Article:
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Bucks County Rep. Galloway Resigns, Leaving PA House Tied

Bucks County Democrat Rep. John Galloway resigned his seat in the 140th District Thursday, just hours after House Democrats used their slim 102-101 majority to push through their fiscal plan. His departure leaves the House evenly split between the parties until a special election can be held on February 13, 2024.

By complete coincidence, House Democrats said, repairs to a leaky roof will prevent any voting sessions until March. In fact, Democratic Gov. Josh Shapiro will even be forced to deliver his annual budget address in the rotunda rather than to a joint session of the General Assembly in the House of Representatives Chamber.

Galloway was elected to a district justice seat for Falls Township on Nov. 7, so his departure was no surprise. And given the partisan makeup of this district, his replacement will likely be another Democrat, returning the House to a one-vote Democratic majority.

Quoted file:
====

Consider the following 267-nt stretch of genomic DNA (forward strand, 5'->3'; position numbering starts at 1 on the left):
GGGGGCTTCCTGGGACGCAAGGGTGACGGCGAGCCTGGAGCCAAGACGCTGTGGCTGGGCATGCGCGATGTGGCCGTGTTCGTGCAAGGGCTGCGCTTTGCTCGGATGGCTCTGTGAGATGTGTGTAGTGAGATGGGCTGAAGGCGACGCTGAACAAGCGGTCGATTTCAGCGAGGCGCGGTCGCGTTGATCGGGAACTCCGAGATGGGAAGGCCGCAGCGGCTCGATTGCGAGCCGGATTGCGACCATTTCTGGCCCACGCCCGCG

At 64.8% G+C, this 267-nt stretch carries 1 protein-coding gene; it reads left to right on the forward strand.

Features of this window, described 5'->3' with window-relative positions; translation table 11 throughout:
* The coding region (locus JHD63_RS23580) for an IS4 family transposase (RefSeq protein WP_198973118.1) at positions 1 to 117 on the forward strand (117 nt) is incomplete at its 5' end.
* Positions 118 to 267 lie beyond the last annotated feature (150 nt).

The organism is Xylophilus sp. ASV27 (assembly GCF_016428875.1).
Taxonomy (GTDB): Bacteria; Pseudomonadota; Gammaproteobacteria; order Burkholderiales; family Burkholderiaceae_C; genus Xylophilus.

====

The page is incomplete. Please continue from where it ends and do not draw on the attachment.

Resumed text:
Republicans are crying foul, with sources telling DVJournal the leak was discovered a year ago.

“You see the chaos on the floor. An alleged water leak. I have not seen water drop from the ceiling yet in a year,” said Rep. Seth Grove (R-York).

“I am very tired of them managing to the next election and maintaining power instead of actually governing the commonwealth,” said Republican Leader Bryan Cutler (R-Lancaster).

Cutler alluded to a resolution the Democrats passed declaring the state as being in the “Taylor Swift Era” in the midst of work on the budget and various other bills. The popular singer is a Berks County native and was named Time Magazine’s Person of the Year.